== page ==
News and Opinion from Sisters, Oregon

PMR becomes a center for creativity

Located on the outskirts of Sisters, out Three Creek Road, is a hidden gem: a working ranch with just about the best view of the Cascades you could wish for. This parcel of ground has a storied history reaching back into the 1800s when some of the first farming in the area was done right there.

Today, this 260-acre working ranch serves as a place of beauty, historical significance, and creativity. In 2017, the ranch was purchased by the Roundhouse Foundation as its new headquarters and the home of Pine Meadow Ranch Center for Arts and Agriculture (PMRCAA). The Foundation’s trustees had been dreaming of establishing a campus-type arts center where artists could create in a state-of-the-art studio space with access to all the proper tools. (See story on page 3.)

The Ranch provides all of that and more. It has allowed the Roundhouse Foundation to establish its flagship program, offering residencies not only for artists but also for conservationists, scholars, and ecological scientists to come together to share space and ideas while working in an inspirational setting.

Pine Meadow Ranch serves as a model for interconnected work and the basis for collaborative economies and creative problem-solving in rural communities. Intersecting at the Ranch are connections with nature, land conservation, historic preservation, sustainable agriculture, and community-building projects, and how they all relate to traditional and contemporary crafts and skills integral to ranching life. Those crafts and skills include metal, glass, wood, and leather work, ceramics, fibers and textiles, writing, painting, photography, film, and music.

“The Ranch provides an open laboratory for all types of people and endeavors,” according to Roundhouse Foundation Executive Director Erin Borla. “Here we see the intersection of all four of our program areas. We are able to bring our partners here, provide demonstrations, and ‘walk the walk’ we are encouraging with our funding. At the same time, we are able to conserve our green space and the Ranch history.”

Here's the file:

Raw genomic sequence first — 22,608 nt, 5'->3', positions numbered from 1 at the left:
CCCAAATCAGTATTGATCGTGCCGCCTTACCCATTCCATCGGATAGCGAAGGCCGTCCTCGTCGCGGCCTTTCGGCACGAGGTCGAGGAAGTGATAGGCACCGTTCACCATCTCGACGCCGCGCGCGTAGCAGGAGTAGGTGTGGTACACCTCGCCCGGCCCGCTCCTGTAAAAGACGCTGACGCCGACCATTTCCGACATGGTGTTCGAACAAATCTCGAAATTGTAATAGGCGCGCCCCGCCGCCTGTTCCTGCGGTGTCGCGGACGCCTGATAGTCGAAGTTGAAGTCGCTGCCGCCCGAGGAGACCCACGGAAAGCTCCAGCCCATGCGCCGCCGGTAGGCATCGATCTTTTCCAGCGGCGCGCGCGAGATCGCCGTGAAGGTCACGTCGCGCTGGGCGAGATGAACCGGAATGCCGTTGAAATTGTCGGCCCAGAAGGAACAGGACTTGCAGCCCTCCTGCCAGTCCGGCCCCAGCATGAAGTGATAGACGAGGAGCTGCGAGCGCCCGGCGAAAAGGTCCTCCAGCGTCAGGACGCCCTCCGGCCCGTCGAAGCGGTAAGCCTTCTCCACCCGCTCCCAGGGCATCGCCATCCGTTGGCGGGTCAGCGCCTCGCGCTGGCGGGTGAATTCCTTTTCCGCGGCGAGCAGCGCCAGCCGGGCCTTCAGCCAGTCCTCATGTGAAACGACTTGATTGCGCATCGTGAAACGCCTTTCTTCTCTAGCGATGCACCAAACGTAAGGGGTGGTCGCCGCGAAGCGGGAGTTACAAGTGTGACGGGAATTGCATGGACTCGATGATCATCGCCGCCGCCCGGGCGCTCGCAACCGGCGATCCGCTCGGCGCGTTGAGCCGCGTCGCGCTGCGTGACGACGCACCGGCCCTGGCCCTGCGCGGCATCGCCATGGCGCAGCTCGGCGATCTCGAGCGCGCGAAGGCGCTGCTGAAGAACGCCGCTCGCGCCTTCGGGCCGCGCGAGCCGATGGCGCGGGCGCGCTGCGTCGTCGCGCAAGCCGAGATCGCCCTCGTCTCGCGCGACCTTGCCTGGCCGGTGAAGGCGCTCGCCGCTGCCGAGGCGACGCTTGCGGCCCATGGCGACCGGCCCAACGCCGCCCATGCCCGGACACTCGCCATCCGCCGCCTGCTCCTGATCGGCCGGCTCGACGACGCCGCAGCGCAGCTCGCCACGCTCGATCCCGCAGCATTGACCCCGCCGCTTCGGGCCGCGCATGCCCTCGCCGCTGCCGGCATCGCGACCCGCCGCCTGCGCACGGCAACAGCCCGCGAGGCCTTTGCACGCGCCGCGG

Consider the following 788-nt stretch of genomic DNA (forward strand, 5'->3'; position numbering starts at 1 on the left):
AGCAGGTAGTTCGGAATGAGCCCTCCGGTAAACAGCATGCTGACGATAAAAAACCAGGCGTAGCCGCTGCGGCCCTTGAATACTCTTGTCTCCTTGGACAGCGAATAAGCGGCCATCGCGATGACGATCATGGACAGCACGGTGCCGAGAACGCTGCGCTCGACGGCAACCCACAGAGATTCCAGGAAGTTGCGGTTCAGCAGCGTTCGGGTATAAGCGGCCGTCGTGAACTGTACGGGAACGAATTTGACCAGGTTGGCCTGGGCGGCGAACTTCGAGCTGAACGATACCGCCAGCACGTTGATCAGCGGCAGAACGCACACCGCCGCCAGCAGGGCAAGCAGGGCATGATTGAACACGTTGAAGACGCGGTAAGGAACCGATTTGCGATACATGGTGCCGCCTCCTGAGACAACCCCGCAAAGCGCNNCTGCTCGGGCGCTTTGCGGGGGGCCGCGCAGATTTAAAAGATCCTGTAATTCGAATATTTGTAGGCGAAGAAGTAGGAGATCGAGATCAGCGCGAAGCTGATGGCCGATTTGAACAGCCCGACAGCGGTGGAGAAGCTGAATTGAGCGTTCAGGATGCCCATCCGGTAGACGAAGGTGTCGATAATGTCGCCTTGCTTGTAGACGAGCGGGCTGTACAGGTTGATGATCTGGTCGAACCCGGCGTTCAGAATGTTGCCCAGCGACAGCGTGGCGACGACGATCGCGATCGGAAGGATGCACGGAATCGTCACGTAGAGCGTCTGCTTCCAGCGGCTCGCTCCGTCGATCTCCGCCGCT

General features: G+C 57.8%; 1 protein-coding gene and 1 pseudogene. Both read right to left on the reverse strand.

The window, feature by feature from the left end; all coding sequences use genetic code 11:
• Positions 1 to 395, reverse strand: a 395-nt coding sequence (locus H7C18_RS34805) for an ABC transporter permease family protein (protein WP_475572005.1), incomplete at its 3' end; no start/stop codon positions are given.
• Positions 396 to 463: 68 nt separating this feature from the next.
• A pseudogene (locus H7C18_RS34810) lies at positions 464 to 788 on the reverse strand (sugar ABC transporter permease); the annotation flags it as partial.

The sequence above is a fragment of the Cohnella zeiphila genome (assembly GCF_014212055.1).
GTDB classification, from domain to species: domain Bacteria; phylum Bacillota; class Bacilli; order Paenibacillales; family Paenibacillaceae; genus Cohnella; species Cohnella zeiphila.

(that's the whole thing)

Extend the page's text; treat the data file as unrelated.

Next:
Residencies are available from mid-March to mid-November. They offer a space where cultural practitioners, ecological scientists, and creative thinkers can immerse themselves in their work and/or research through access to studios, open space, and beautiful scenery, working alongside PMRCAA staff, volunteers, and community members to preserve the natural environment and historic buildings of the Ranch for years to come.

Generally, two residents at a time are hosted at the Ranch for two or four weeks. They are provided studio space in one of the Ranch buildings and a private room with a shared bathroom, kitchen, dining, and laundry area. As more buildings are remodeled, more residencies will become available.

The theme for the 2022 residency program is “On Coexistence and Regeneration.” Applications are currently available on the website at https://roundhouse

foundation.org.

While at the Ranch, residents are given time and space for their own artistic practice. At the same time, they are asked to contribute either to the Ranch by helping with chores and/or in the local community by presenting a workshop or artist’s talk. Besides the residency program, the Ranch offers classes and events for the local community as well.

The natural beauty and resource of Pine Meadow Ranch includes not only the unsurpassed view, but Whychus Creek meanders through on its way into town. The open agricultural fields are surrounded by Deschutes National Forest.

In the 20th century, this haven belonged to a successful contractor from Portland who farmed it and built many of the buildings still standing. Those structures include a bunkhouse, caretaker’s cabin, woodworking shop, sheds, tack rooms, and the round barn. Renowned Oregon architect Ellis F. Lawrence designed the large Ranch house for contractor Ross Hammond, for whom the house is now named. Lawrence was known for many of his historic buildings around the state as well as cofounding the University of Oregon School of Architecture and Allied Arts in 1914, and then serving as its first dean until his death in 1946.

After Hammond, the Ranch was owned very briefly by a Portland hotelier. For many years, Sisters aviatrix and public figure Dorro Sokol owned, lived, and worked on the Ranch, which she called Pine Meadow. In the early 2000s, Sokol and her daughter Cris Converse partnered with the Upper Deschutes Watershed Council in efforts to restore Whychus Creek to its original natural state, removing a dam and improving the riparian areas along the creek where it runs through the Ranch.

A portion of the Ranch was used to create the current Pine Meadow Village housing area developed by Dorro’s son, Doug Sokol. The fields of the Ranch still grow crops and provide grazing for

cattle.

 

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